The saying about bankruptcy is that it happens slowly and then all at once. Frankly, it's hard not to think about the cinema exhibition industry in the same way. The cinema experience has felt wobbly for a few years and nothing indicates that things are moving in the right direction.
A new report from film research company Quorum is flashing warning bells at the industry which appears to be doing nothing to keep a cinema experience alive. The report suggests that cinemas aren't doing enough to entice patrons back. Somehow an expensive video of Nicole Kidman sitting alone in an empty cinema didn't seem to do the trick.
Patronage was slipping pre-pandemic and now that cinemas have re-opened, 49% of cinema goers aren't going anymore. The findings of the report are clear:
The clock is ticking. The longer exhibition takes to address these issues, the more likely it is that non-theater-going behavior will be set.
Strategist Linda Ong:
“The research clearly shows that theaters are suffering because the pandemic intensified, accelerated, amplified all of the nascent trends that were already underway,” Ms. Ong said. “That is the definition of a perfect storm — not that various problems exist at the same time, but that they have an intensifying effect on each other.”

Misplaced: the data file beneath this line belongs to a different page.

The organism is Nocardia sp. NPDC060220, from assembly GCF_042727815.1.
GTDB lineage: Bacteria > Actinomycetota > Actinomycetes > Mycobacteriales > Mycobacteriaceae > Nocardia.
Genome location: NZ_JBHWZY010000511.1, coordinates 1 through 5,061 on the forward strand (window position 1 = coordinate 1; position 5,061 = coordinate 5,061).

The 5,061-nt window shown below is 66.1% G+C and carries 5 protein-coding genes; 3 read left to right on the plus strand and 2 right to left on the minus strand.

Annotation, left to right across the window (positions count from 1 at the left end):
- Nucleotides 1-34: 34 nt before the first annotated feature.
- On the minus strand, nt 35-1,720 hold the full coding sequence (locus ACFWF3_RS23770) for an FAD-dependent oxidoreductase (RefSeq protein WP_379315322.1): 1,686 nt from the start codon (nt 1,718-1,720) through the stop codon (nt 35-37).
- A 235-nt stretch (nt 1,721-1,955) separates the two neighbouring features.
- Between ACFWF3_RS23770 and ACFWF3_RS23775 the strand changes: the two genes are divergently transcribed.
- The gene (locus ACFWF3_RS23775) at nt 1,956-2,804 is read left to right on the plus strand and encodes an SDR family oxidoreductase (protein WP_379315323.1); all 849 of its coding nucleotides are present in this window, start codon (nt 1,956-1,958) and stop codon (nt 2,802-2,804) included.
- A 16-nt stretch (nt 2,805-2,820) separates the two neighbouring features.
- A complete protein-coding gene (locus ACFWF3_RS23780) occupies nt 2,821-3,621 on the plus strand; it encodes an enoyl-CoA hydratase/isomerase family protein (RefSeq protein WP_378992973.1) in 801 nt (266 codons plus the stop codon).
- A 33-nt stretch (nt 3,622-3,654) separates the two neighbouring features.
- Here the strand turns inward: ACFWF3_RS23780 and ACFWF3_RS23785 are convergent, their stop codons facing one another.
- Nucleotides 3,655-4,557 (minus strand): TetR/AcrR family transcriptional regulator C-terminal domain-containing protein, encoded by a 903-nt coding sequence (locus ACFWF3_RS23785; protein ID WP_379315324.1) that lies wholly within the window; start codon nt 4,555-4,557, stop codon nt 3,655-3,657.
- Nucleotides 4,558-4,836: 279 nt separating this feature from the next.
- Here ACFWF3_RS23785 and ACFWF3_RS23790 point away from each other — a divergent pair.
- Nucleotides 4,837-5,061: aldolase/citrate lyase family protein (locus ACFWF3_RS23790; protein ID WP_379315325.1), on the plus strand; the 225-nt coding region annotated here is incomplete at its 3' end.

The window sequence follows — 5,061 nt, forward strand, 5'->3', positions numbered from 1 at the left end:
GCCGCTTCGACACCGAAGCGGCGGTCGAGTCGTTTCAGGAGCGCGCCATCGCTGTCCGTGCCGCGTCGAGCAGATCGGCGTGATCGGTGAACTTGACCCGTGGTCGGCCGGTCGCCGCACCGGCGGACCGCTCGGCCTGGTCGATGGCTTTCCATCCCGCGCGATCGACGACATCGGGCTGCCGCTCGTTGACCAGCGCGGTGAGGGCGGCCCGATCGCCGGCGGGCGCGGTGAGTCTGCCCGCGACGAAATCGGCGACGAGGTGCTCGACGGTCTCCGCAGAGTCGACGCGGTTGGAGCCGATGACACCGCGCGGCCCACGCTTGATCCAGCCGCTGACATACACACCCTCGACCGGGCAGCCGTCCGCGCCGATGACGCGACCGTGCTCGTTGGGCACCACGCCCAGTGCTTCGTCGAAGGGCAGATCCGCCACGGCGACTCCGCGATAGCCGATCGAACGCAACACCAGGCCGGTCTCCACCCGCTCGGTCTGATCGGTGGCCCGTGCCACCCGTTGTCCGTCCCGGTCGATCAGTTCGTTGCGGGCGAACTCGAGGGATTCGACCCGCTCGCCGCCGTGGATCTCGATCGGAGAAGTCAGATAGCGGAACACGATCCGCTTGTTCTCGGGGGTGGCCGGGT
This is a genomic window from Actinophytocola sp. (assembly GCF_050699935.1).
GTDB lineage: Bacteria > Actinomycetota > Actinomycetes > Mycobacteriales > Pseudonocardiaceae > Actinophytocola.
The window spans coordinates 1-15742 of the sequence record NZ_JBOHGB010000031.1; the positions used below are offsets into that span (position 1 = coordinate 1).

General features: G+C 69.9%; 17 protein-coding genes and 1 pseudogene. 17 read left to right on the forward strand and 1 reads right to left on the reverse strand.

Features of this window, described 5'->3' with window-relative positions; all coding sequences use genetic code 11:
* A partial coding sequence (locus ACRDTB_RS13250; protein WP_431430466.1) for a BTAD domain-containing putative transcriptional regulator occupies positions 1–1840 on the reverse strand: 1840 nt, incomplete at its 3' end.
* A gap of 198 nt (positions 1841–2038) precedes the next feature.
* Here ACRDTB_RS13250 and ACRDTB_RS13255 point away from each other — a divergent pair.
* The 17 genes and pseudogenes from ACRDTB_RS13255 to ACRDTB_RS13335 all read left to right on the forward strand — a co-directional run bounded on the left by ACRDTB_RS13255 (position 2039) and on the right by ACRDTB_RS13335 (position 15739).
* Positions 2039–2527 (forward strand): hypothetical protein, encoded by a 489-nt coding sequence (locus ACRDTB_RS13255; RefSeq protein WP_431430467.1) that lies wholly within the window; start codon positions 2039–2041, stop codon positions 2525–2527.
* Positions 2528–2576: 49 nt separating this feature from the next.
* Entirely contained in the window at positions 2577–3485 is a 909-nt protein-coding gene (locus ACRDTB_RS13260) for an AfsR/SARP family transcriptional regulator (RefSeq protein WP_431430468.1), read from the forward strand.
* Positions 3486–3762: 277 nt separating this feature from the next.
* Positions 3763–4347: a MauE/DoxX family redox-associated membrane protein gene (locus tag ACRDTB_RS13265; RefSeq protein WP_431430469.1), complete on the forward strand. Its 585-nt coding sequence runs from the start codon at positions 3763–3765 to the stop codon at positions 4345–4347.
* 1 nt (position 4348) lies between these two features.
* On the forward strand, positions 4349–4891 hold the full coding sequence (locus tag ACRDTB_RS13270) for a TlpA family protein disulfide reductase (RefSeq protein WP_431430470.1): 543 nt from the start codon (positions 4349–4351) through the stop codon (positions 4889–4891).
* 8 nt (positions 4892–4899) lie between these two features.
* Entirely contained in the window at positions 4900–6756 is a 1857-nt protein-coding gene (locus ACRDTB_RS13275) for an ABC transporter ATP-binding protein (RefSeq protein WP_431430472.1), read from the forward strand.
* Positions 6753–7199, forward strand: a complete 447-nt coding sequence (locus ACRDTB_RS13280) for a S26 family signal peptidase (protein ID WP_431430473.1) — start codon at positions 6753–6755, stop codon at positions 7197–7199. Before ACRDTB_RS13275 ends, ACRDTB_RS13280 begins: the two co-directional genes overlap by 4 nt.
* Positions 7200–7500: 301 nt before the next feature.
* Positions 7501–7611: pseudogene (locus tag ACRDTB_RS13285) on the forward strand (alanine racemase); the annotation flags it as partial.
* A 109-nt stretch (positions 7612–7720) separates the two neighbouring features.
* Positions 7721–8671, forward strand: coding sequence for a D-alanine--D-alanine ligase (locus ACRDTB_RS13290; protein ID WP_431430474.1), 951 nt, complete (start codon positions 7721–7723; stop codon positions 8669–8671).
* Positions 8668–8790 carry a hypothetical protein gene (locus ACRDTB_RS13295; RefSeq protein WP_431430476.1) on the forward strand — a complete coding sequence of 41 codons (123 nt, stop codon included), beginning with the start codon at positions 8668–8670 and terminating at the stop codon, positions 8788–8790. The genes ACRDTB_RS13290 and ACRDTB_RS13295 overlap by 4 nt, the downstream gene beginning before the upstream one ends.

The problem for the cinema is pretty evident and there's nothing you haven't considered before: There's a lot of great competing shows and movies now streaming, people's TV's have gotten bigger, ticket prices are too high, etc. Ultimately, it comes down to the simple decision making process all of us have when deciding if we want to do something: Effort vs reward. And in that face off, cinemas just aren't offering enough.
The only people I ever hear championing how great the cinema experience can be is film critics. Last night I got back from a screening of The French Dispatch (I loved it, btw) where I saw it on a massive cinema screen that will be playing James Bond and Dune when French Dispatch actually gets released, plus I was handed a free Heineken and there was a really fun French Dispatch magazine newspaper handed out to every attendee. Of course critics love the cinema experience. Flash back to the weekend when I paid to see Titane on a tiny screen in a pokey art house theatre where a beer cost me $9.
Yes, the new Spider-Man film will open to $100 million plus. There's no arguing that there haven't been films at the cinema that attracted audiences. But those films also took in far less money than they would have pre-pandemic. And an entire industry cannot survive on the "success" of a handful of movies every year. Right now the industry is just hoping audiences start to find their way back to the cinema. The carrot being dangled is the big new shiny movies.